Women were falling in love with America’s game – the traditional seventh-inning stretch ditty, “Take Me Out to the Ball Game,” was written in 1908 about a young woman’s insistence that her beau can only date her if he takes her out to a game. For the first time in history, women could see themselves in the face of the game, in the face of Lizzie Murphy who in 1928 became the first person, of either gender, to play for both the American League and National League in All-Star games. And in the face of Edith Houghton, who played for the Bobbies and left to play for New York’s Bloomer Girls and the Hollywood Girls, eventually ending up making $35 a week playing men’s minor league teams. (As a side note, after playing for the Navy WAVES in World War II, Edith wrote to Bob Carpenter, owner of the Philadelphia Phillies, asking for a job as a scout, making her the first female scout in

Jackie Mitchell of the Chattanooga Lookouts (1931)

the major leagues). Or in the face of Jackie Mitchell, who was signed at age 17 to the Chattanooga Lookouts in 1931 and, during an exhibition game with the New York Yankees, struck out both Babe Ruth and Lou Gehrig, causing baseball commissioner Kenesaw Mountain Landis to void her contract and declare women unfit to play baseball as the game was “too strenuous”. Babe Ruth was quoted in a Chattanooga newspaper as having said:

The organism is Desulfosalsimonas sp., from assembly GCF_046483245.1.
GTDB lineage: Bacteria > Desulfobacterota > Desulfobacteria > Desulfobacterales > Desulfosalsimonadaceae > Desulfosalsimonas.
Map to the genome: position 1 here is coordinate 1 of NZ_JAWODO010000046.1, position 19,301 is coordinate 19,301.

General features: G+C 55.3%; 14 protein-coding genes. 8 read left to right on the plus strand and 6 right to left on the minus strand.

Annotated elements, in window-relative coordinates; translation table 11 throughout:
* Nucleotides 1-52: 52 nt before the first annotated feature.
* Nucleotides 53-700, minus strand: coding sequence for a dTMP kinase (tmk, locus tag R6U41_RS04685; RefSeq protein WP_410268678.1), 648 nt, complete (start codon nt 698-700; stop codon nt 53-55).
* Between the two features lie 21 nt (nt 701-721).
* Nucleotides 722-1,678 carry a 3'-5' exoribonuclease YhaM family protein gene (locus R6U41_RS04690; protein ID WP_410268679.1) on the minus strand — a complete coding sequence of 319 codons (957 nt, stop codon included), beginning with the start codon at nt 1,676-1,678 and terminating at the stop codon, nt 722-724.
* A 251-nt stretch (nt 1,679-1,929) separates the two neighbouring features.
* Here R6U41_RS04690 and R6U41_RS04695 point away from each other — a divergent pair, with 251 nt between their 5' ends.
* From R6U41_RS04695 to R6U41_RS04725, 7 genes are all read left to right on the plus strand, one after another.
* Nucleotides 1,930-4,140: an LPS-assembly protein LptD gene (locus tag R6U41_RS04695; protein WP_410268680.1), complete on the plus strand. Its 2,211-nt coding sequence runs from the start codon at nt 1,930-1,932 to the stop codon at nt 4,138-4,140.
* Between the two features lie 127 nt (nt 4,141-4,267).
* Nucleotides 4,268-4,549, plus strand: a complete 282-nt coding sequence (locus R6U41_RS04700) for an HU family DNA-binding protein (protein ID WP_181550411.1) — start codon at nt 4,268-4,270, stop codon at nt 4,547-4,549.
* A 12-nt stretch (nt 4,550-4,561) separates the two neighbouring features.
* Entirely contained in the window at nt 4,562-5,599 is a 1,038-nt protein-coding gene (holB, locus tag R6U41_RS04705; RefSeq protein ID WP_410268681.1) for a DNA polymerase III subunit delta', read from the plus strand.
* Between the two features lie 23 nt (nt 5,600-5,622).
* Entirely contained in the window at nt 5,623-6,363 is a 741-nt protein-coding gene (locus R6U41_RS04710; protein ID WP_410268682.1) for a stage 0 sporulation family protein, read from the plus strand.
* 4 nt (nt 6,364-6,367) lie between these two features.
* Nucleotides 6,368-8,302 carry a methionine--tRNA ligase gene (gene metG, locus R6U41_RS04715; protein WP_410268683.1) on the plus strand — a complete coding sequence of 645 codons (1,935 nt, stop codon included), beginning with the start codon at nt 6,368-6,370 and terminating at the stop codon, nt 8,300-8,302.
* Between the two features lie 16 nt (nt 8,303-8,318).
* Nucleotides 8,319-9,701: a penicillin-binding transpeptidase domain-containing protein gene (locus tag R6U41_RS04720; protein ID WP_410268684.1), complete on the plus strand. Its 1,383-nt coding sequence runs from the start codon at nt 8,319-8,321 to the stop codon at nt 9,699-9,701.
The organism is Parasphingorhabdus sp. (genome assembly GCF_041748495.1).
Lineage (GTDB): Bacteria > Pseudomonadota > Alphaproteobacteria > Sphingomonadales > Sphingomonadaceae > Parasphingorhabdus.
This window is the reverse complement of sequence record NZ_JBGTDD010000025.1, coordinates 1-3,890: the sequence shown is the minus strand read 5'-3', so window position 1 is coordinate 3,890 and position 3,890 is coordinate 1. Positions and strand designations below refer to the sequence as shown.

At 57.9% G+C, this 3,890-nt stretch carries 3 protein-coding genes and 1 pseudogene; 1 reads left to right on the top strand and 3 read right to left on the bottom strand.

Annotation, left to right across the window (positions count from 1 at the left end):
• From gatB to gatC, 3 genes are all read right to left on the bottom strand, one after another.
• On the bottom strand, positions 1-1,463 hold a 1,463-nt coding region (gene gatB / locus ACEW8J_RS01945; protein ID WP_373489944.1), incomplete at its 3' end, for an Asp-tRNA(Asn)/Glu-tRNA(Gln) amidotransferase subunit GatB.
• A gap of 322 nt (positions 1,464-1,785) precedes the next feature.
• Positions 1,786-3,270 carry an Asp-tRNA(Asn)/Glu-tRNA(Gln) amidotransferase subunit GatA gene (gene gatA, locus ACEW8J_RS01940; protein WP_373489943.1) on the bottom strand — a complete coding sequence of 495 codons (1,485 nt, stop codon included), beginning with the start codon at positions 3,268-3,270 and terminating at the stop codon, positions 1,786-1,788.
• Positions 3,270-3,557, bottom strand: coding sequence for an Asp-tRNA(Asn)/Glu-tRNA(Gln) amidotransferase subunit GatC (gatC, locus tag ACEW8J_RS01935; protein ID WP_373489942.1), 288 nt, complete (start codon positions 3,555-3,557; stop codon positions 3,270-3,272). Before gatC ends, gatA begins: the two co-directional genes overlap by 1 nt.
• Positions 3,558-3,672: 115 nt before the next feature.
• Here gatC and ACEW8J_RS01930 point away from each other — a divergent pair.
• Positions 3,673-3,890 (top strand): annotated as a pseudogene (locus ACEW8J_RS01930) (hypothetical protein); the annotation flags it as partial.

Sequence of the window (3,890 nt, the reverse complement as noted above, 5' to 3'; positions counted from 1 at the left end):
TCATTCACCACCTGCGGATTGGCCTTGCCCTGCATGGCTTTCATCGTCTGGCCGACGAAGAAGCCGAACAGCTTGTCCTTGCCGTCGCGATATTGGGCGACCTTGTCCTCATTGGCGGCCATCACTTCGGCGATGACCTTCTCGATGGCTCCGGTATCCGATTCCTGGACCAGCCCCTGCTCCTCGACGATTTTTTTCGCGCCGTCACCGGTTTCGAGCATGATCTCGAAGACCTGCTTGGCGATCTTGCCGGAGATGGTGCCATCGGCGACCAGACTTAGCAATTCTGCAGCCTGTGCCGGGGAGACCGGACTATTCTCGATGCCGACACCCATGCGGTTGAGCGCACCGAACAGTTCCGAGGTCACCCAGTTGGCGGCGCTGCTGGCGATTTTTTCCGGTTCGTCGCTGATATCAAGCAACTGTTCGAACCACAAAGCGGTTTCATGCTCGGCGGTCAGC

“I don’t know what’s going to happen if they begin to let women in baseball. Of course, they will never make good. Why? Because they are too delicate. It would kill them to play ball every day.”

Mitchell continued to play professionally, even at one point travelling with the House of David, a men’s team famous for their long hair and beards – she would occasionally wear a fake beard just for the publicity. These were the women that were inspiring a whole new generation of baseball fans, a diverse and plucky bunch of ‘girls.’ Women of all classes could aspire to the highest level of baseball!

Unfortunately, when the Depression hit, all Americans of all genders and races were forced to concentrate on more pressing problems. Opportunities for paychecks were limited and sure weren’t going to be wasted on a girl in the game! Despite the “Bloomer Girls” that had been playing professionally for almost 40 years (the last of which disbanded in 1934), the public opinion in the 1930s was that women had “inferior abilities” in sports. There were but a few bold women who managed to keep their feet in the doors – among them Effa Manley who co-owned the Newark Eagles with her husband and took care of most of the day-to-day operations. An ardent civil rights activists, she would later coauthor a history of black baseball and would lobby for Hall of Fame inclusion of Negro League Players. She herself would become the first woman elected and inducted to the Cooperstown hall in 2006.